The Obama State of the Union line that's attracting the most attention is the $9-an-hour minimum wage. But the policy initiative that's most illuminating in a certain way is the college scorecard.
The minimum wage is certainly telling. A friend emailed the day after the speech to ask, if the president really wanted to help the poor, why didn't he simply propose waiving, or cutting, the payroll tax for low-wage workers?
The answer, of course, is that the proposal isn't about raising up the poor; it's about taking things away from the rich by forcing employers—i.e., small business owners or corporate shareholders—to pay a higher price for labor. Obama's goal isn't simply to help the poor, it's to reduce income inequality by redistributing wealth.
Less easy to pigeonhole ideologically was the president's promise that, "tomorrow, my administration will release a new 'College Scorecard' that parents and students can use to compare schools based on a simple criteria—where you can get the most bang for your educational buck."
Sure, on one level, this is a classic display of left-wing, big government hubris. There's already, after all, a highly robust market of information for students and parents choosing colleges or graduate schools. The U.S. News college and graduate school rankings seem to be right up there with the Sports Illustrated swimsuit issue in terms of newsstand special-issue money-makers. The U.S. News rankings are so influential that colleges have been caught lying to try to influence their rankings, or, more subtly, adjusting their policies to win better scores. The Washington Monthly magazine has its own set of rankings. A former higher education reporter for the New York Times, Edward Fiske, publishes a college guidebook. The staff of the Yale Daily News publishes its own annual Insider's Guide to colleges.
Obama apparently thinks that the federal government should enter the college guide business to compete with the private sector players who are already there. Where in the Constitution this power is enumerated is anyone's guess. The administration placed such a high priority on the effort that the new federal College Scorecard ran right from the White House Web site, rather than from the Department of Education.
What I found most striking about the federal college scorecard was the narrowly vocational focus. "Knowledge and skills for the jobs of the future," is the way the White House Web site puts it. The final item on the scorecard for Harvard University in Cambridge, Mass., for Kaplan University in Cedar Rapids, Iowa, and for just about every other university I checked is "employment," and reports that "the U.S. Department of Education is working to provide information about the average earnings of former undergraduate students at [name of university] who borrowed Federal student loans."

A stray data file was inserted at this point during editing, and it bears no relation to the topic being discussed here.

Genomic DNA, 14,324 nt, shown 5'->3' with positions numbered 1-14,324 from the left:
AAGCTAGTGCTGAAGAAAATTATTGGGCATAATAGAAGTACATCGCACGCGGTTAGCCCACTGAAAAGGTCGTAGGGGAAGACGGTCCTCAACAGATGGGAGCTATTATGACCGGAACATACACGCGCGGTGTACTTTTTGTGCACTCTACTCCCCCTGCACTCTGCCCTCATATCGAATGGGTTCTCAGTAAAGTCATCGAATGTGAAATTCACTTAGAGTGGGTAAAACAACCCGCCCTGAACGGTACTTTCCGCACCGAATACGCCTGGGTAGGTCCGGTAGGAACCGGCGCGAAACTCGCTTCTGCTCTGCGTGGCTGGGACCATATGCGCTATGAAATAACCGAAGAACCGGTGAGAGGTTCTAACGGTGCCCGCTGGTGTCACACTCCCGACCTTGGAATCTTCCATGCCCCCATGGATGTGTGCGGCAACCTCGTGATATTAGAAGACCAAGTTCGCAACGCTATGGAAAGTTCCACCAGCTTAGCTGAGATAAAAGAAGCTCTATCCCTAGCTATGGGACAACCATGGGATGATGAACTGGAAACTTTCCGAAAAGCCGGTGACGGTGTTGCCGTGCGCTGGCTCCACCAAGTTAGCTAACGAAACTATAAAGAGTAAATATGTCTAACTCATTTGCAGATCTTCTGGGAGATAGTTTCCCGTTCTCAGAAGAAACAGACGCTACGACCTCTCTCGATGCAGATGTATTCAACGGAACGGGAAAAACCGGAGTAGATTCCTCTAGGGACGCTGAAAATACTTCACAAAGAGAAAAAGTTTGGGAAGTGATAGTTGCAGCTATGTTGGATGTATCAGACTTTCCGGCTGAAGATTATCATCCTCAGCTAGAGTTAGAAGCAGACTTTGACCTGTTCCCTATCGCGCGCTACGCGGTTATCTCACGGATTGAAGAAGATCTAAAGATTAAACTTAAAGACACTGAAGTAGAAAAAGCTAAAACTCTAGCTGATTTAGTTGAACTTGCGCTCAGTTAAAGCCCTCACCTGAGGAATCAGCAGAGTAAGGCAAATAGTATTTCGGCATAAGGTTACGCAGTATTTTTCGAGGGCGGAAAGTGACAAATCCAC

Here, too, the government is competing with the private sector: a New York Times article noted that "PayScale, a company that analyzes payroll data for millions of workers, publishes annual rankings of colleges based on graduates' long-term earnings."
Maybe some students or parents will decide which college to attend based on where the graduates make the most money. But even that doesn't necessarily tell you much about how much value is being added by the university. Most students with the high school records to get admitted to Harvard or Yale or similar institutions would probably do pretty well in life even if they went to college somewhere else. And if "long-term earnings" are the only criterion, the dropouts—Bill Gates, Mark Zuckerberg, Steve Jobs, Michael Dell—are the ones to emulate.
What's more, "Average earnings" or "long-term earnings" are imperfect measures. What about the lifetime earnings of some of my Harvard classmates who have chosen to be stay-at-home moms? Or the many other college graduates who pursue careers—the priesthood, the Peace Corps, teaching—whose psychic value isn't fully measured by salary statistics? The pediatrician who chooses to set up shop not in a wealthy suburb but in a poor inner city, the lawyer who goes to work as a prosecutor or for a non-profit?
President Obama, a former community organizer, now wants to help parents choose colleges for their children on the basis of how much money the children might earn when they get out. To anyone whose college career involved courses in moral philosophy, or in art history, or literature, the idea of choosing a college on the basis of future earning potential has to seem narrow, at least. I'm not saying the job and earnings prospects of college graduates should be ignored by those considering enrolling, but it's only one factor among many, and not necessarily the most important.
By all means, use the Internet and "big data" to bring more accountability and transparency to higher education. But a narrow focus on future earnings is misguided. This isn't necessarily a partisan issue. But the political party that tries to cater to "values voters" might consider what it is about a college education that's valuable other than "knowledge and skills for the jobs of the future." The answer may vary based on the individual or the family, which is why the college scorecards that really matter in the end won't be the ones prepared by President Obama's White House, but by students and their families.